A picture of Dolores Del Rio always ropes me in! Interesting points about niche pricing. It is just really out of hand in most cases. I know Guerlain and other houses have economies of scale on their side, but you are getting large bottles in most cases for a fraction the price a niche bottle would cost. It is certainly a deterrent for me when there are a lot of great scents that cost less.
BChant…of course I didn’t even mention Clive Christian…these days before I even read about a new niche line I expect the prices to be HIGH
Thank you for these informative reviews. I think I’d like to try them, particularly Anima Dulcis, but I’m not running out to seek a sample. They seem a bit…..been there done that? Am I right?
Love: I really like Anima Dulcis and it does have its own special character…I still have four more Arquiste perfumes to try…we shall see.
Egads, I want to try these but the price…. Both of them are right up my alley since I love a good cloud of perfume when I’m just hanging around at home or with friends who are used to it (lookin’ at you, Fracas, Angel and L’Arte), and chilis, cocoa, amber, spices? *clutches pearls*
But agreed that price is getting to be more a consideration and irritation since it seems to be climbing like ivy on niche lines. I’ve had to actively avoid trying really tempting frags because it would be impractical to spend so much on a 30-50ml bottle when I can get two, three or four others I’ve been wanting. Clearly it must not be a concern for the fragrance houses as they and the manufacturers keep raising the prices or setting them at ridiculous amounts, but I’d rather sell lots of bottles at slightly higher than reasonable prices than have my product sitting on a shelf or warehouse where it isn’t being enjoyed because one needs to sell a limb to acquire it.
But then again, I’m not in this line of work. And to be fair, I did buy a By Kilian refill, Manakara, Tihota (and a backup bottle later), and have no problem springing for SDV, though at least that is a large bottle.
But these sound wonderful and I will appeal to the divine spirit of the split and hope these end up on the list. I don’t know if they’re worth a lot of saving and couple weeks of eating ramen etc. if I fall in love with one, but I will definitely give them a try.
Thanks for the review and birthing two more lemmings, Kevin.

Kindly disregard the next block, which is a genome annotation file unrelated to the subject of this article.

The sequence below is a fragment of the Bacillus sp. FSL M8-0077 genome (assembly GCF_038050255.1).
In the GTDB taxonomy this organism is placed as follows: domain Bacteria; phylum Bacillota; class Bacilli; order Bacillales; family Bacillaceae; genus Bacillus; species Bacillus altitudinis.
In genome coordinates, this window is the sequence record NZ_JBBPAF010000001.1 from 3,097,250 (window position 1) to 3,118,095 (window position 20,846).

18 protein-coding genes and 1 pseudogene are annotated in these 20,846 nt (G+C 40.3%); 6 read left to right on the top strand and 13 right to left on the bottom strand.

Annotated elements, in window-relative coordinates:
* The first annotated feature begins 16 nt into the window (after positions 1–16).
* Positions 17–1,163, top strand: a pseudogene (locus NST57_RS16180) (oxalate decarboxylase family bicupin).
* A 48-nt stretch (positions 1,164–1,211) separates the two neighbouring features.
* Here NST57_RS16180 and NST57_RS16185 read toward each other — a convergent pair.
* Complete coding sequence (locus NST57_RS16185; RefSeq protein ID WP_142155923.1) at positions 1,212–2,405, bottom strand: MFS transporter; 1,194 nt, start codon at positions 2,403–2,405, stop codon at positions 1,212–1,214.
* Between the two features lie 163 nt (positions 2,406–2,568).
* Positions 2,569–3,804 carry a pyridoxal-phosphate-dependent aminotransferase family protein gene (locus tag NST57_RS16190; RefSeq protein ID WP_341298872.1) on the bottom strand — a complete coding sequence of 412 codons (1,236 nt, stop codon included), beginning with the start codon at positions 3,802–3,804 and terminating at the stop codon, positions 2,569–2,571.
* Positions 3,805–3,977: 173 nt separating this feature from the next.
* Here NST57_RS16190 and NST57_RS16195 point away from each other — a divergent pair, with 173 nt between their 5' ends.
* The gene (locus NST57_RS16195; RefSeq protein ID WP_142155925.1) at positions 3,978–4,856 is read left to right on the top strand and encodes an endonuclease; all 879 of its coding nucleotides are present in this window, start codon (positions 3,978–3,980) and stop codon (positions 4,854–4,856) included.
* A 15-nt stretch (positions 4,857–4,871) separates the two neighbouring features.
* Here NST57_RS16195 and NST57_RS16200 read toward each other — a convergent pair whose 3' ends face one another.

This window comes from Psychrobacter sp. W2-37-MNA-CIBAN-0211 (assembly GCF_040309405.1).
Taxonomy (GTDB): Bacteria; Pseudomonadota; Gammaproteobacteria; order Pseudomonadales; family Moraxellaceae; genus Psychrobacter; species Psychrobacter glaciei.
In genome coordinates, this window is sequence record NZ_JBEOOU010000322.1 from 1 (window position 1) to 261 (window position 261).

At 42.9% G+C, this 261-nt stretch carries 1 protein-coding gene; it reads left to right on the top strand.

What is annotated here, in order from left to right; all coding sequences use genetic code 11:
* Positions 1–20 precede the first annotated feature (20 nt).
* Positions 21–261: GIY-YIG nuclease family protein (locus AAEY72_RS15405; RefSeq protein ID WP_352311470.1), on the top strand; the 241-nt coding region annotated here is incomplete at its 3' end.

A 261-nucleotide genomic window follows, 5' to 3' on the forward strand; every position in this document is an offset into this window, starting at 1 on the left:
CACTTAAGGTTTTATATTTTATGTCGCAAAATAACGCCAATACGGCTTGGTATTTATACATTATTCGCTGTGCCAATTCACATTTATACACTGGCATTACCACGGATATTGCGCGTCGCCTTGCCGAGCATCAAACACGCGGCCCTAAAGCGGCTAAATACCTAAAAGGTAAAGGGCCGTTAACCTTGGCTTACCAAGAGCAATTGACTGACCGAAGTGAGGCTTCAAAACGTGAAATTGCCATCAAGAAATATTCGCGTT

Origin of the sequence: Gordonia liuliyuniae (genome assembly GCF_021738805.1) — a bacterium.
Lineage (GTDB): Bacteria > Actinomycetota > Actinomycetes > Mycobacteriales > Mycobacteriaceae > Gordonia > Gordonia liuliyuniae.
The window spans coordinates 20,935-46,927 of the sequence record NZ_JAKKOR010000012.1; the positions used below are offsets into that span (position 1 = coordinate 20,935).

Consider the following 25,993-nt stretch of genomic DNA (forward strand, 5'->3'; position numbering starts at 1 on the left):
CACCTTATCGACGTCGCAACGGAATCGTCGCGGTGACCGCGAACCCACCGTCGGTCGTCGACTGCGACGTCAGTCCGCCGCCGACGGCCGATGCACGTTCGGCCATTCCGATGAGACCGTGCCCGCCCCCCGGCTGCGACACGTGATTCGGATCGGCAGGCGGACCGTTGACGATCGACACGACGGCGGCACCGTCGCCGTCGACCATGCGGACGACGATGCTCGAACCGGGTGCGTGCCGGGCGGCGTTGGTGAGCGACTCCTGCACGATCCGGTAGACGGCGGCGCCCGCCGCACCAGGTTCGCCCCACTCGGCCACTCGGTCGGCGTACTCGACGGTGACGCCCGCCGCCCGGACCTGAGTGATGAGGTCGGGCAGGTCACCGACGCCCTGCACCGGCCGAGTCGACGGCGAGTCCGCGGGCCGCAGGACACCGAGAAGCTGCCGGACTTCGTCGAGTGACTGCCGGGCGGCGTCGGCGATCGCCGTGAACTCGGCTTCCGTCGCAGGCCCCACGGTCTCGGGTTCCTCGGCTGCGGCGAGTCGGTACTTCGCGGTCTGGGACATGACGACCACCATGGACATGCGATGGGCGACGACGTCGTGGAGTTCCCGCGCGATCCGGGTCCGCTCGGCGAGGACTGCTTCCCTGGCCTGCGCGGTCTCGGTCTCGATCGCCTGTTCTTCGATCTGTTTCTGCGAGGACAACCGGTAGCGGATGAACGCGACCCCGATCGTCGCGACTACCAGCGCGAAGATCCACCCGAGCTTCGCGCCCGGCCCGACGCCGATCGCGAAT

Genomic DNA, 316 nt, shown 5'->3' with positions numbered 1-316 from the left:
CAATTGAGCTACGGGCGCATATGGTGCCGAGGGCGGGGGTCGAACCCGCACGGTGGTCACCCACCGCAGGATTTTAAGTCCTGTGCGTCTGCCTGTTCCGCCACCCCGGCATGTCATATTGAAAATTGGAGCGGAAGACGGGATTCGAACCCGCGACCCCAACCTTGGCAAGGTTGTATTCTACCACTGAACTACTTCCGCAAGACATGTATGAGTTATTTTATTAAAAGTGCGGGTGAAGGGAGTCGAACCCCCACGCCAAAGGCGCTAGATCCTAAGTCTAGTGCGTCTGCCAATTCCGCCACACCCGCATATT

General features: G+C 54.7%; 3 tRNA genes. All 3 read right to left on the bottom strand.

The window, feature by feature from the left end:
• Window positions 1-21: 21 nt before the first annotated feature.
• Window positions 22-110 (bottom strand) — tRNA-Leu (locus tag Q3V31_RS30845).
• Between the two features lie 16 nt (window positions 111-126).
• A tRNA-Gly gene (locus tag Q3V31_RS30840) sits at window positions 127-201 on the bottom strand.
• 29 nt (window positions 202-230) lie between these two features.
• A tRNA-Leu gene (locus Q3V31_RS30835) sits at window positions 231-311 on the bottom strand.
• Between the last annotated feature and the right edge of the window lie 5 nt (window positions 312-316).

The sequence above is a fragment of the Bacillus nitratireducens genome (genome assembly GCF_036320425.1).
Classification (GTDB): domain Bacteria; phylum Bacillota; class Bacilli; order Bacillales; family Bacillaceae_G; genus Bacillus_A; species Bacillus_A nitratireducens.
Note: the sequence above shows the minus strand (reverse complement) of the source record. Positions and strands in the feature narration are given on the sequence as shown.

AbScent: you’re welcome (I guess)!
I’d join in on a split of Anima, if one is in the offing!
It sounds delicious, and the name makes me want to drag out my von Bingen cds.
Hey! I’m wearing Anima Dulcis today! I get mostly immortelle from this, and a bit of cumin. Haven’t detected the chocolate. Smells great!
Karin: yes, I enjoyed wearing AD…too bad you’re not detecting chocolate…it was really noticeable on me.
I hadn’t heard of this line, but I clicked on their website after I read your review. I am just now reading “Velázquez and The Surrender of Breda,” which includes the Isle of Pheasants wedding of Louis XIV and María Teresa, and both of those fragrances sound like they’d be fun to try too. Sort of hoping I don’t like them too much, though, considering the price.
Janice: I know…I’ve put off trying L’Etrog and Aleksandr for the same reason. It’s my birthday soon so I’m “vulnerable!”
Octavian had reviewed these a little while ago and they sound SO good; I’m really intrigued by almost all of them. I’d have to drive to Dallas for a Barney’s though. Here’s hoping they get a sampling program on their website. Sad to say though, I think it goes against the brand philosophy of some niche lines to offer a sampling program. Bah.
Breath: The Seattle Barneys wasn’t offering samples either. There have been samples on eBay though.
I found the Arquise line really nicely done but I haven’t fallen completely for one yet. Anima Dulcis is very comforting – I liked it because it is gourmand and a little sweet without my dreaded butter/baked-goods-scented-candle note.
Tama, I was thinking Anima Dulcis would make a wonderful candle scent! HA!
Oh it would! I have an aversion to candles that smell like muffins and such and sometimes I get that in a perfume. But not this one.